Review of the Year 2012: July-September
2012 was a year of success and celebration for Huntingdonshire - but there have been challenging times too. ANDREW PAPWORTH looks back on the the period July to September.
A DAMP and dreary Sunday morning was brought alive when 10,000 people came to catch a glimpse of the Olympic torch as it passed through Huntingdon.
Melanie Hare, 43, started the Huntingdon leg before passing the flame to 91-year-old Warboys man Reg Whittaker.
Other torchbearers came from further afield and included Formula One team boss and Queen’s Park Rangers chairman Tony Fernandes and MTV presenter Laura Whitmore. All received an energetic and loud welcome from the crowd.
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“It’s never going to come through the town again so we had to come,” nine-year-old Katie Strange, of Godmanchester, said.
A HOUGHTON firm played a key part in the stunning London 2012 Olympic opening ceremony.
- 1 See photos of the intricate final stages of the Huntingdon Viaduct removal
- 2 24 Hours in Police Custody: This is what happened to Alex Fitzpatrick
- 3 Market demand leads to a reduction in Alconbury homes
- 4 Crash driver flees leaving female passenger injured
- 5 Tonight's 24 Hours in Police Custody follows brutal Cambridgeshire murder
- 6 St Neots murder to feature in 24 Hours in Police Custody
- 7 Road blocked due to crash involving a tractor on A14 near Godmanchester
- 8 Child rapist from St Ives has been jailed after abuse
- 9 ‘I’m Lovin It’ burglars caught by McDonald's trip
- 10 St Neots man loses 7 stone and raises £500 for charity
Director Danny Boyle wanted a map of central London to dominate the floor of the Olympic Stadium - but needed something that would withstand the weight of thousands of participants during the show and its rehearsals while also having visual impact.
Up to the plate stepped Le Mark, which produced 225 individually-printed rolls of high-impact vinyl, each weighing 35kg, which were glued in a massive jigsaw to the wooden floor of the arena.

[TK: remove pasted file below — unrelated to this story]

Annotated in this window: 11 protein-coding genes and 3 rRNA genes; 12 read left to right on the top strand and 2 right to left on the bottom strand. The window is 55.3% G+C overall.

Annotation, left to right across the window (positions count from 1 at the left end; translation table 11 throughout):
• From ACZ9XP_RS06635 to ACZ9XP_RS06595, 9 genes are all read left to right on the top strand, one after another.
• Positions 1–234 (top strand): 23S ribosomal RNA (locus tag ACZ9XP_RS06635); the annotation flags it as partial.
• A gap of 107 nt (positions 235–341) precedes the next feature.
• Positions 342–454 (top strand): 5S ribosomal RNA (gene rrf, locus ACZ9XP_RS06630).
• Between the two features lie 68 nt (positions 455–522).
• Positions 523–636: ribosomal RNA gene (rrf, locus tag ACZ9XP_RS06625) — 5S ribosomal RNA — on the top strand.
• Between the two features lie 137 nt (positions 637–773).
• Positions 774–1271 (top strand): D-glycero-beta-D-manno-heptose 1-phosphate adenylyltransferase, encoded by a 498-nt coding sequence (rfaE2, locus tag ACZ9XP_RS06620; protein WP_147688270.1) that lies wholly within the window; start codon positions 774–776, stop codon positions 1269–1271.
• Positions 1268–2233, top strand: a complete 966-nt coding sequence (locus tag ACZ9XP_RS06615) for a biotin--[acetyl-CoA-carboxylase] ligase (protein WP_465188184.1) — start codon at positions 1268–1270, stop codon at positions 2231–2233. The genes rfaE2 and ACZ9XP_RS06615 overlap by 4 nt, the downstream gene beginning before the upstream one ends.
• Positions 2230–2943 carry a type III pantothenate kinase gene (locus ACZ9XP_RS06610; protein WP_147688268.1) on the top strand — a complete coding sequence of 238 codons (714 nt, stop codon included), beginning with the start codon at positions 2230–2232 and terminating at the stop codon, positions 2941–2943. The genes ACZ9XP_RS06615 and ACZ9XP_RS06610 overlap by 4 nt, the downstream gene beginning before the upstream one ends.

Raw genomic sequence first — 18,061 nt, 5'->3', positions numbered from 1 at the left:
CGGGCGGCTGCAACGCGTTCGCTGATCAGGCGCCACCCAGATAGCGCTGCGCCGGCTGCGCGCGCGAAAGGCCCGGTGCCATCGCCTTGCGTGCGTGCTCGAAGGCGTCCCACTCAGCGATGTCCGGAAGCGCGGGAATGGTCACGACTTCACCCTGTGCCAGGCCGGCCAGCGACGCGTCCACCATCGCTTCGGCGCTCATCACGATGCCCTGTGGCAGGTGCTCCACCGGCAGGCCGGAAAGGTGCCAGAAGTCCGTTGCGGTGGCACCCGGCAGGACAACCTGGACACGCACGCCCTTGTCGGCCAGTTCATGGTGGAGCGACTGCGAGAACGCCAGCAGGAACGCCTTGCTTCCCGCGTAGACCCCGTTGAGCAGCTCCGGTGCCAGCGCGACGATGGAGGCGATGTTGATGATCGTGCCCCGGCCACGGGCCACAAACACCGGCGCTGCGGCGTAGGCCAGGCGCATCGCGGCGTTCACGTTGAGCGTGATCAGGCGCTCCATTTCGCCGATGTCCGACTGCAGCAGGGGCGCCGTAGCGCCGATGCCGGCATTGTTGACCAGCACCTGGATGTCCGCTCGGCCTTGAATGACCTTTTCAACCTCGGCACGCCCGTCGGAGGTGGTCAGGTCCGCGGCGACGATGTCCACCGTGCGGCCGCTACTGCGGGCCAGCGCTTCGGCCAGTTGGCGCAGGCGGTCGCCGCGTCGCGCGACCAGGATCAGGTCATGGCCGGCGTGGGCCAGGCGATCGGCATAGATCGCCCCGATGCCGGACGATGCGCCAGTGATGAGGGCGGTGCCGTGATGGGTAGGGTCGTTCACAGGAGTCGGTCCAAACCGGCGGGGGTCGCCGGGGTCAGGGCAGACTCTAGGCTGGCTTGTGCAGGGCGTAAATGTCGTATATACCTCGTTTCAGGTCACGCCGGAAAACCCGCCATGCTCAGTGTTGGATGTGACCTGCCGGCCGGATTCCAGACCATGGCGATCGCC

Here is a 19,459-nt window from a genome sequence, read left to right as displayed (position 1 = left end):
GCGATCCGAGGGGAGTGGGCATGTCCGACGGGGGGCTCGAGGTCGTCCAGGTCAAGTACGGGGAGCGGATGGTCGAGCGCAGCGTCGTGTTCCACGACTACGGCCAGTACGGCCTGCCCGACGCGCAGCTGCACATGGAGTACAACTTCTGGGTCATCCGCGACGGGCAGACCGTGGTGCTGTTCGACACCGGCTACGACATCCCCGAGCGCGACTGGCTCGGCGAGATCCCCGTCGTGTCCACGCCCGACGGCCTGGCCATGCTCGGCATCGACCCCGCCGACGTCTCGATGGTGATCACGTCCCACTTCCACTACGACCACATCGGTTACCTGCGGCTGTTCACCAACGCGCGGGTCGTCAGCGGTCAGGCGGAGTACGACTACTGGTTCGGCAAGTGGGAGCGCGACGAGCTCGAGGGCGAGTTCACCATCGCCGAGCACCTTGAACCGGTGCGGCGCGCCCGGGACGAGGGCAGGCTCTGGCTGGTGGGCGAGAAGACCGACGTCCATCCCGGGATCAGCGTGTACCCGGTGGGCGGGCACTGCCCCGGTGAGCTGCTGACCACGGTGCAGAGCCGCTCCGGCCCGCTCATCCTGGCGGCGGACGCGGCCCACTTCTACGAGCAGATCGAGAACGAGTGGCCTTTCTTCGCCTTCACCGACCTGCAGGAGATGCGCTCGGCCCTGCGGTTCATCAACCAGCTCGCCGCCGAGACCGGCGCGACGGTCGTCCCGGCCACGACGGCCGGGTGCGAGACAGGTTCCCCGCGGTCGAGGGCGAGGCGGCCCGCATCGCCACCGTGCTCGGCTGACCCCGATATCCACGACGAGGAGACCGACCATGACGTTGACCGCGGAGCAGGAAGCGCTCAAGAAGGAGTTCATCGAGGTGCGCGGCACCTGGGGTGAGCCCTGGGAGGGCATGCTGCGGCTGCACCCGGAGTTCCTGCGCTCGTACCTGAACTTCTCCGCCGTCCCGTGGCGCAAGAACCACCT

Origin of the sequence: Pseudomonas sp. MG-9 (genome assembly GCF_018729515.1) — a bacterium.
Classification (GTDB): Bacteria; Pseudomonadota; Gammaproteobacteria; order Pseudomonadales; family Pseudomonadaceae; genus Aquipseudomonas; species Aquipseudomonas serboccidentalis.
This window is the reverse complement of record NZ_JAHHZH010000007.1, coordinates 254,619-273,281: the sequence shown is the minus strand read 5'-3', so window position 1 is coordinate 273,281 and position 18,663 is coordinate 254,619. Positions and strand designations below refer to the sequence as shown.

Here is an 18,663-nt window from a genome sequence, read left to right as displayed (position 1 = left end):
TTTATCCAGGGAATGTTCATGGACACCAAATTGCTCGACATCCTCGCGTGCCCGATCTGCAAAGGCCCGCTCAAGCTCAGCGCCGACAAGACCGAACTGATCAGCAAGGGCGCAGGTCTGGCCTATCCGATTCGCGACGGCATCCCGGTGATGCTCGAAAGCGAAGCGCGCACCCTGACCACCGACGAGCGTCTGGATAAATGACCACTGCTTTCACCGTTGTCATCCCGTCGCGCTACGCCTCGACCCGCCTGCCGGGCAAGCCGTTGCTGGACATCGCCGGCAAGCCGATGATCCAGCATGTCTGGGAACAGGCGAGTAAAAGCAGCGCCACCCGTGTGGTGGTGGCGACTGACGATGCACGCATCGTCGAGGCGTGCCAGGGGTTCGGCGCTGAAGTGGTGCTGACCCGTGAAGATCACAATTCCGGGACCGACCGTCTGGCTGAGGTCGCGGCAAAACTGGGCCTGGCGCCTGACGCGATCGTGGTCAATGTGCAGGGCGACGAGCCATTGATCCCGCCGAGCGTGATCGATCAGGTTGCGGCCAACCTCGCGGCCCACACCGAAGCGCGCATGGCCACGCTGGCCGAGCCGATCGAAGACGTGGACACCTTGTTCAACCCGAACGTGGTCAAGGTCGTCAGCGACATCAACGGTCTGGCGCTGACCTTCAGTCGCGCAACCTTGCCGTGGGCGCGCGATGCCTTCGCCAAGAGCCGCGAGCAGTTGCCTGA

Managing director Stuart Gibbons said it took four months to scale up and print the design and lay it in the stadium.
YOUNG people joined forces with paramedics, firefighters and police officers to produce a hard-hitting road safety film.
St Ives-based charity Young Lives was commissioned by the Cambridgeshire and Peterborough Road Safety Partnership to design a youth-led road safety campaign aimed as passengers and drivers aged between 16 and 25.
Working with youngsters from the National Association for the Care and Resettlement of Offenders (Nacro), the results was Think Future Not Funeral - a film full of gritty realism that was not for the faint hearted.
Posters advertising the Think Future campaign went up in Cambridgeshire schools and hospitals while the video, which is available on YouTube, was shown to pupils across the county.
“We want to shock people,” said 17-year-old Kaya Williams from Alconbury, who played a part in the film.
IF 2012 belongs to anyone, it is Olympic and Strictly star Louis Smith.
The 23-year-old, who trains at Huntingdon Gym, scooped silver in the pommel horse final at the 2012 Olympic Games in London, as well as a bronze medal in the men’s artistic final.
As if that wasn’t enough, the gymnast later won BBC One’s Strictly Come Dancing, wowing audiences with his array of dancefloor skills.
Louis will get back to down to the serious business of training in 2013, where the target of a gold medal at Rio in 2016 will most certainly be in his sights.